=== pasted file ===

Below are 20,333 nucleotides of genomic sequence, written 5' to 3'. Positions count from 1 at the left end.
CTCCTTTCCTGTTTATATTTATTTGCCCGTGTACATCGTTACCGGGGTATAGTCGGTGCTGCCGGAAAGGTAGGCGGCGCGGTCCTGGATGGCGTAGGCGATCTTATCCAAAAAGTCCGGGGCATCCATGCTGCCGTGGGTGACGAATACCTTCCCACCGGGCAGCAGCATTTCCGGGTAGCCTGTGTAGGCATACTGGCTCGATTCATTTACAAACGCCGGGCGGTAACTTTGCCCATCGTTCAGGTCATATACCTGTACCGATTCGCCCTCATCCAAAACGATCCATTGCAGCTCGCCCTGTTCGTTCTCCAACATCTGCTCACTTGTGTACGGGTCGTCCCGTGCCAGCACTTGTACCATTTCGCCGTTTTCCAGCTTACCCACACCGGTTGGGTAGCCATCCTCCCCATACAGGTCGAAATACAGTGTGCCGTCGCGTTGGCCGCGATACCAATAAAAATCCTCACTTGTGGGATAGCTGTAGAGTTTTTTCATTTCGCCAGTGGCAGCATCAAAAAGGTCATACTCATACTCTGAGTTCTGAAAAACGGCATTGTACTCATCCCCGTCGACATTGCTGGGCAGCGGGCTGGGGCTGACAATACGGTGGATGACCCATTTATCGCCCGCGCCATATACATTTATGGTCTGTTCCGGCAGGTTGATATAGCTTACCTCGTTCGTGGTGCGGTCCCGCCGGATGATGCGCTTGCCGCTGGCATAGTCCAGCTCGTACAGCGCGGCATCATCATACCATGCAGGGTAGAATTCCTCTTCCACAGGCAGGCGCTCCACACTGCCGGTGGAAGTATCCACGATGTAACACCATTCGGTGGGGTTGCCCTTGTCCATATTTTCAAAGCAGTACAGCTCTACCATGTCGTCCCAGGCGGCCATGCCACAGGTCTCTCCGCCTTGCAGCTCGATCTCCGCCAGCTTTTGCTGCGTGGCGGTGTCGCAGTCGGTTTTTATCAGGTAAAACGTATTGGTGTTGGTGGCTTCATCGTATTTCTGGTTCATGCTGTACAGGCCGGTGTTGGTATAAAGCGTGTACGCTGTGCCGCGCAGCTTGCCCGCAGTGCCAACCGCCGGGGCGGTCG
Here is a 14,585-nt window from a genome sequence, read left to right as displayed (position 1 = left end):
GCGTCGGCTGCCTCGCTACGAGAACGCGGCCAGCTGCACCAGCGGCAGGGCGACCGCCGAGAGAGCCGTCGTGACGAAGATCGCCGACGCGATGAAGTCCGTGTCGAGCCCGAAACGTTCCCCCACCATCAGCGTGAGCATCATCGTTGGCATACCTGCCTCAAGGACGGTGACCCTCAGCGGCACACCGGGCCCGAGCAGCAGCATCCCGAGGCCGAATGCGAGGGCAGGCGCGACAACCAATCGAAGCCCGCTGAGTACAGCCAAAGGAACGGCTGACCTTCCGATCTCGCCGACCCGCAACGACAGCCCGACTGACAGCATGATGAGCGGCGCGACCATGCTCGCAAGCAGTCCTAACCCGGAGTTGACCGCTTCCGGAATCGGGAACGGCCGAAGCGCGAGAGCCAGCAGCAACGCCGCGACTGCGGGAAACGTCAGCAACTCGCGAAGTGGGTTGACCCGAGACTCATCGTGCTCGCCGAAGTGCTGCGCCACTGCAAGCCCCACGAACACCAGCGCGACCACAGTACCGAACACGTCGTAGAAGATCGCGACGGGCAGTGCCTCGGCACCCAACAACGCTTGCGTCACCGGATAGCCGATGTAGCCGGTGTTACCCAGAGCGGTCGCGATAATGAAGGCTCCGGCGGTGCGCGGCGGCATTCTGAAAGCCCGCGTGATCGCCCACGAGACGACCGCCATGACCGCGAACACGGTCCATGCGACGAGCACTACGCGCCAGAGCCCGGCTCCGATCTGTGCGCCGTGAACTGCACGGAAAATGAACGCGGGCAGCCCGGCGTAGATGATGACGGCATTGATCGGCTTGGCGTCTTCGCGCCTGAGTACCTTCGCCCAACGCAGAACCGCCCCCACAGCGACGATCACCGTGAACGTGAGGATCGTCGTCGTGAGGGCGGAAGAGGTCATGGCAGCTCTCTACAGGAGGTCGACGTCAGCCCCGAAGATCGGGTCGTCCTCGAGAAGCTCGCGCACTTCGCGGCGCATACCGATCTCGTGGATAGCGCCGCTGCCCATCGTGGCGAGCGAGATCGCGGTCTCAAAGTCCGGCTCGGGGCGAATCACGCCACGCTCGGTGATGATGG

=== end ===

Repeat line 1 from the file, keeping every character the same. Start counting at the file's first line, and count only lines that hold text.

Below are 20,333 nucleotides of genomic sequence, written 5' to 3'. Positions count from 1 at the left end.